Series one just picked up six Emmys and Homeland season two is coming to Channel 4 on Sunday, 11 October. Here’s a pretty stylish trailer for the next instalment of this taut thriller, starring Claire Danes and Damian Lewis.

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Homeland, Damian Lewis, Claire Danes PREVIEW

Brody (Damian Leiws) is damaged by his time in captivity. Pics: C4

Rating: ★★

Channel 4 Week starting 18 Feb day and time to be announced

Story: Sgt Nicholas Brody has been released after eight years of captivity in a terrorist cellar in Afghanistan. He arrives home traumatised but to a hero’s welcome. However, CIA operative Carrie Mathison is suspicious. She has information that a US prisoner has been ‘turned’, and despite not having the authority, she wants to keep Brody under surveillance.

Homeland arrives on a wave of good reviews and awards from the US, where it recently picked up best drama at the Golden Globes.

Starring Damian Lewis and Claire Danes, and made by the Emmy-winning executive producers of 24 (Howard Gordon, Alex Gansa), the opening episode certainly succeeds in delivering a thriller with ambiguous characters and intriguing twists.

Danes plays CIA agent Carrie Mathison, a driven woman whose job it is to uncover terrorist plots in the Middle East. As we meet her she is causing an international incident by bribing her way into an Iraqi prison to contact a man who is about to executed.

Damian Lewis and Claire Danes

Subsequently stripped of her role in the field, we next see her 10 months later when she has a desk job. Called into a briefing from her boss, David Estes, Carrie learns that Navy Seals raiding an Al-Qaeda safehouse in Afghanistan have rescued Sergeant Nicholas Brody (Lewis), who has been a prisoner for eight years.

Is Brody a hero or terrorist?
As Brody is welcomed home by a Vice President he can’t even name, so long has he been gone, Mathison recalls what her doomed contact Iraq told her – that an American PoW had been ‘turned’.

She suspects Brody, but doesn’t have the credibility or authority to have him bugged and followed. So is Brody a war hero or is he a traitor who is about to trigger a terrorist attack in the US? Over 12 episodes we should find out, though a second series has already been commissioned.

Homeland is skilfully set up in the opening episode, Lewis’s prisoner looks like Robinson Crusoe when he is discovered, but he is physically and mentally scarred by torture. He is a virtual stranger to his son and daughter and even his wife has moved on by sleeping with Brody’s Marine buddy.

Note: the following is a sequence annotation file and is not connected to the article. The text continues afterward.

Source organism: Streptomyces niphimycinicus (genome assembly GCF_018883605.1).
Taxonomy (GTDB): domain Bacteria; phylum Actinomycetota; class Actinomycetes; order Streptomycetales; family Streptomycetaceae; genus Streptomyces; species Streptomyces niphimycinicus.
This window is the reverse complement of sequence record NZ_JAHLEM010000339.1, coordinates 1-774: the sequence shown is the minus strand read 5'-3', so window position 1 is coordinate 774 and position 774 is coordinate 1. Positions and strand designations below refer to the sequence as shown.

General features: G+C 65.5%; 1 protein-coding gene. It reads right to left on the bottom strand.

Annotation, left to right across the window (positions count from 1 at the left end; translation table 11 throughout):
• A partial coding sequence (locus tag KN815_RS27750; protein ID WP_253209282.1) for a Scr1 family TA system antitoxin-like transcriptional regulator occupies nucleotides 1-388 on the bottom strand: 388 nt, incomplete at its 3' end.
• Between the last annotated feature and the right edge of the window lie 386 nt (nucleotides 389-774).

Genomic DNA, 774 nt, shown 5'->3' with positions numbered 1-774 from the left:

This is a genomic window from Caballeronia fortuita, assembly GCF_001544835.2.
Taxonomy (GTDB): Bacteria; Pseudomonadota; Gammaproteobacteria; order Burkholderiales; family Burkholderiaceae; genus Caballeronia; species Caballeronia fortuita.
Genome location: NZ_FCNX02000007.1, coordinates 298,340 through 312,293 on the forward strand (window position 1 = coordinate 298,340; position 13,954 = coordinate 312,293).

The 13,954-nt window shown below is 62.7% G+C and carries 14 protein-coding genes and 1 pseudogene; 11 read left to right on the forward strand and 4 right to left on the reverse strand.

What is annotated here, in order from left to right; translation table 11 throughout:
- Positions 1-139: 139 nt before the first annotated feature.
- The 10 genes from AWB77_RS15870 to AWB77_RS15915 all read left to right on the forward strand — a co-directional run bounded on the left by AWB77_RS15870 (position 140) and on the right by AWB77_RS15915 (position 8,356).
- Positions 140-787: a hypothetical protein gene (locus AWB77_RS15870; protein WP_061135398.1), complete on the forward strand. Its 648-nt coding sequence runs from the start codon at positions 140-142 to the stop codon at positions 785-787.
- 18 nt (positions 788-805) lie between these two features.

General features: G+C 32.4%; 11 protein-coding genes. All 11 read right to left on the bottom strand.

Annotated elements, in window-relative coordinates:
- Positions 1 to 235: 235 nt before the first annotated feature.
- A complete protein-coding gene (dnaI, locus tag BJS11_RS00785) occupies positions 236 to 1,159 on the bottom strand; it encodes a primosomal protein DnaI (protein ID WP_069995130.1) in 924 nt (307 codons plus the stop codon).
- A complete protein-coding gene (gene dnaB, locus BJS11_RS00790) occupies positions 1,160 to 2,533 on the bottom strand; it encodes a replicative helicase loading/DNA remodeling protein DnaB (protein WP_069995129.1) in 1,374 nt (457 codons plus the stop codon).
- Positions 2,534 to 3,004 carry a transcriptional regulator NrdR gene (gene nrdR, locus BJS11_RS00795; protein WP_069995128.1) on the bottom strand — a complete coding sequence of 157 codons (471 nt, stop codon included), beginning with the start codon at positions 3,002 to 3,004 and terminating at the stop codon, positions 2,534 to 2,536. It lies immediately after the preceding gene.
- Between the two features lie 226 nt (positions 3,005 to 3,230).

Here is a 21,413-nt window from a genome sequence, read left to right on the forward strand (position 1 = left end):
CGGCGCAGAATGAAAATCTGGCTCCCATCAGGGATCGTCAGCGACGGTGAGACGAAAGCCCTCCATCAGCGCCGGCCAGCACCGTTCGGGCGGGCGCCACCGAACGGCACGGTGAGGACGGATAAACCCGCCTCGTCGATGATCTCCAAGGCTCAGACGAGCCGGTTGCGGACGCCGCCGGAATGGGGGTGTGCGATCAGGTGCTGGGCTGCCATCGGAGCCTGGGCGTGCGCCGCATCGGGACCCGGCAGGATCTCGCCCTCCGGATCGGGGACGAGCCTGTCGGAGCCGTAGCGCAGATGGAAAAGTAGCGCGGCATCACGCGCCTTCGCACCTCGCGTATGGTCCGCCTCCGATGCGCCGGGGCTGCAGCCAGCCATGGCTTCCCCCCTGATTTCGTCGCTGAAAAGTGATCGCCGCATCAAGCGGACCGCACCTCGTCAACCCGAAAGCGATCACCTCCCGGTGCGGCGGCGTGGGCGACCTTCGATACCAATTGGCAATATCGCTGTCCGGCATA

Found – the Navy Seals discover Brody

But there is plenty of ambiguity about the hero to make the audience wonder. What happened to his sniping partner after they were captured? Why does he lie to his wife at one point? And do his flashbacks contradict his statements during his CIA debriefing?

Best actress Golden Globe
On the other hand, Claire Danes, who picked up the Golden Globe for best actress, plays a woman who has plenty of her own issues. ‘Will you behave yourself?’ asks her mentor at the CIA, Saul Berenson. A reasonable question because she is unpopular and discredited. We don’t know whether her instincts are sharper than everyone else’s, or if she’s unbalanced.

The story, loosely based on an Israeli television series called Prisoners of War, plays with some engrossing themes. How will Brody reintegrate into civilian life while dealing with Post Traumatic Stress Disorder (on his first night home he has violent sex with his wife, suggesting he has become desensitised to normal relationships). And why is Mathison’s personal life so apparently reckless?

Lewis, who like fellow old-Etonian Dominic West, seems to have convinced the Americans he is one of them, walks the tightrope between hero and villain with skill. And Danes powers between vulnerability and ruthlessness to make a suitably disconcerting protagonist.

Cast: Claire Danes Carrie Mathison, Damian Lewis Nicholas ‘Nick’ Brody, Morena Baccarin Jessica Brody, David Harewood David Estes, Diego Klattenhoff Captain Mike Faber, Jackson Pace Chris Brody,  Morgan Saylor Dana Brody, Mandy Patinkin Saul Berenson

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Stolen starring Damian Lewis BBC1 PREVIEW

Damian Lewis as detective inspector Carter. Pic: BBC

Rating ★★★★

BBC1, Sunday, 3 July, 9pm

Plot twists, multiple murders, glamorous cops – you get none of these in this serious but emotional drama.

Child trafficking and slavery is the story here, and the writer, Stephen Butchard, clearly wants you to be aware of the crime and its attendant heartache going on all round us.

It follows detective inspector Anthony Carter, played by Damian Lewis, who tries to make a difference working at the Human Trafficking Unit. Part of the Unit’s role is to sweep up kids who crash out of the trade, chased by gangmasters or gangsters. If he can find the victims, he then has a monumental job of trying to get them to help him arrest their exploiters.

Shoved into the boot of a BMW
Stolen gives a snapshot of three youngsters lost in this multi-billion dollar enterprise. Rosemary, who is perhaps 12 or so, arrives from Lagos with instructions to contact the man who will sell her on. Though Carter intercepts her and tries to place her with a carer, frustratingly she has been indoctrinated with a dread of a ju-ju curse and told to run away from policemen. She ends up as a domestic slave to an African family in Britain.